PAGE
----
# Proving p -> q: What Does a False Derivation Mean?

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• Mr Davis 97

#### Mr Davis 97

This might be a silly question. Suppose that I am trying to prove that ##p \implies q##. And suppose that after assuming ##p## to be true, I derive a statement that is always false, i.e. I find that ##p \implies F##. What does this say about ##p##? What does this say about the original conditional ##p \implies q##?

This might be a silly question. Suppose that I am trying to prove that ##p \implies q##. And suppose that after assuming ##p## to be true, I derive a statement that is always false, i.e. I find that ##p \implies F##. What does this say about ##p##? What does this say about the original conditional ##p \implies q##?
It says ##p \Longrightarrow q## is true, because ##p \Longrightarrow F \Longrightarrow q~,## and ##p = F## since you cannot get false out of true. However, it says nothing about ##q## itself.

It says ##p \Longrightarrow q## is true, because ##p \Longrightarrow F \Longrightarrow q~,## and ##p = F## since you cannot get false out of true. However, it says nothing about ##q## itself.
What about if I try to prove the statement ##\forall n \in \mathbb{N} (P(n) \implies Q (n))##. I let ##n \in \mathbb{N}## and assume ##P(n)## is true, and find that ##P(n) \implies F##. What does this say about ##Q(n)## and the quantified statement as a whole?

What about if I try to prove the statement ##\forall n \in \mathbb{N} (P(n) \implies Q (n))##. I let ##n \in \mathbb{N}## and assume ##P(n)## is true, and find that ##P(n) \implies F##. What does this say about ##Q(n)## and the quantified statement as a whole?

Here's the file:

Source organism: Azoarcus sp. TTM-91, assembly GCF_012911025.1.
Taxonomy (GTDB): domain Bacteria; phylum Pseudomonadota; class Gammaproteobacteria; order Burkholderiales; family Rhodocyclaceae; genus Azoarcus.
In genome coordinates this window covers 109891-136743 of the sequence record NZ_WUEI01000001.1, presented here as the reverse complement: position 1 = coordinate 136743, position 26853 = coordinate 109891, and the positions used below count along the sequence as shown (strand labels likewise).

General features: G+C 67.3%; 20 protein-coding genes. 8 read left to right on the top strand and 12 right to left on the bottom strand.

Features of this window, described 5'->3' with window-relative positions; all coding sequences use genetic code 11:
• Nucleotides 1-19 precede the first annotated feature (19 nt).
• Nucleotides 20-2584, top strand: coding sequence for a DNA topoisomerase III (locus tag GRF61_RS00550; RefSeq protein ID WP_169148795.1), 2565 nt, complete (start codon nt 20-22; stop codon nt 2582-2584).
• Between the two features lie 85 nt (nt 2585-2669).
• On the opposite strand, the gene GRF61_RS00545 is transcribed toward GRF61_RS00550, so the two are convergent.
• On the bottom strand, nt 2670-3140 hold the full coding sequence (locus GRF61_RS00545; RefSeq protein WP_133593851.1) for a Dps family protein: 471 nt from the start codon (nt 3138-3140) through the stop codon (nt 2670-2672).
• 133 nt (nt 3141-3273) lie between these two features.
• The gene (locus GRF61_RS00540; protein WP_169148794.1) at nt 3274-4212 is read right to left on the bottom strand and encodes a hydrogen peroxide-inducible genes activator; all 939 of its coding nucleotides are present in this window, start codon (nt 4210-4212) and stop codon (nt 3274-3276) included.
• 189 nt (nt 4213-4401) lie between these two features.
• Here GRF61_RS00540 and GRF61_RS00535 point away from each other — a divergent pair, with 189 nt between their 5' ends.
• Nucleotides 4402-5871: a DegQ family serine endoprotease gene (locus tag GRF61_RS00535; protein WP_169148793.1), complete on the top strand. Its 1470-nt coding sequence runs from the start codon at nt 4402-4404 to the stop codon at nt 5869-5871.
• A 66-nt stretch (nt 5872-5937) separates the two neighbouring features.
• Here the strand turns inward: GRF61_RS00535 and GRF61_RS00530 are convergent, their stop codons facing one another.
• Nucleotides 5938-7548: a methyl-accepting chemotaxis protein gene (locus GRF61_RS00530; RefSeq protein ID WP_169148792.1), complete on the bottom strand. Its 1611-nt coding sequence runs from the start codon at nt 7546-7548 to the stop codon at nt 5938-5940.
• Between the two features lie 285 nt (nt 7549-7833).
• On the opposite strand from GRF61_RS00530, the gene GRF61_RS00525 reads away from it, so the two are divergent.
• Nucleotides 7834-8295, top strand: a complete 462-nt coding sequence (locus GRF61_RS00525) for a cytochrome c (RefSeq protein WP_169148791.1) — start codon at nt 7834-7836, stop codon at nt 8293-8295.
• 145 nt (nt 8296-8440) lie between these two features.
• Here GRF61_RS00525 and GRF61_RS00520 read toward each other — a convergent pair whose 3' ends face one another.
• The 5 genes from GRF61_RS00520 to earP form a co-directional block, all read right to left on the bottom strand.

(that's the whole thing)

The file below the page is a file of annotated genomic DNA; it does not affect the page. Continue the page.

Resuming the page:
If you find ##P(n) \Longrightarrow F## then there is an ##n_0 \in \mathbb{N}## such ##P(n_0)=F##. If there wasn't any restrictions on ##n##, then ##P(n)=F## for all ##n##. The same as before: ##P(n_0) \Longrightarrow F \Longrightarrow Q(n_0)##, that is the implication is true, because ##P(n_0)## is false. You still don't know anything about ##Q(n)##, since you only deduced it from a false statement. But you can deduce any statement from a false one, true or not.

• Mr Davis 97
If you find ##P(n) \Longrightarrow F## then there is an ##n_0 \in \mathbb{N}## such ##P(n_0)=F##. If there wasn't any restrictions on ##n##, then ##P(n)=F## for all ##n##. The same as before: ##P(n_0) \Longrightarrow F \Longrightarrow Q(n_0)##, that is the implication is true, because ##P(n_0)## is false. You still don't know anything about ##Q(n)##, since you only deduced it from a false statement. But you can deduce any statement from a false one, true or not.
One more question. With regard to quantifiers in general, is there any way to "distribute" the universal quantifier inside of the implication ##\forall n \in \mathbb{N} (P(n) \implies Q (n))##?

One more question. With regard to quantifiers in general, is there any way to "distribute" the universal quantifier inside of the implication ##\forall n \in \mathbb{N} (P(n) \implies Q (n))##?
I'm not sure where you're heading at. The question is a bit as if you asked, whether there is a way to make the domain of a function part of the function. It is two different levels: ##P(n) \Longrightarrow Q(n)## is only a statement about a single number. You can only translate the all quantor to an any, i.e. make no restrictions on ##n##. Another way is the set theoretic notation ##\{\,n\, : \,P(n)\,\}\subseteq \{\,n\, : \,Q(n)\,\}##.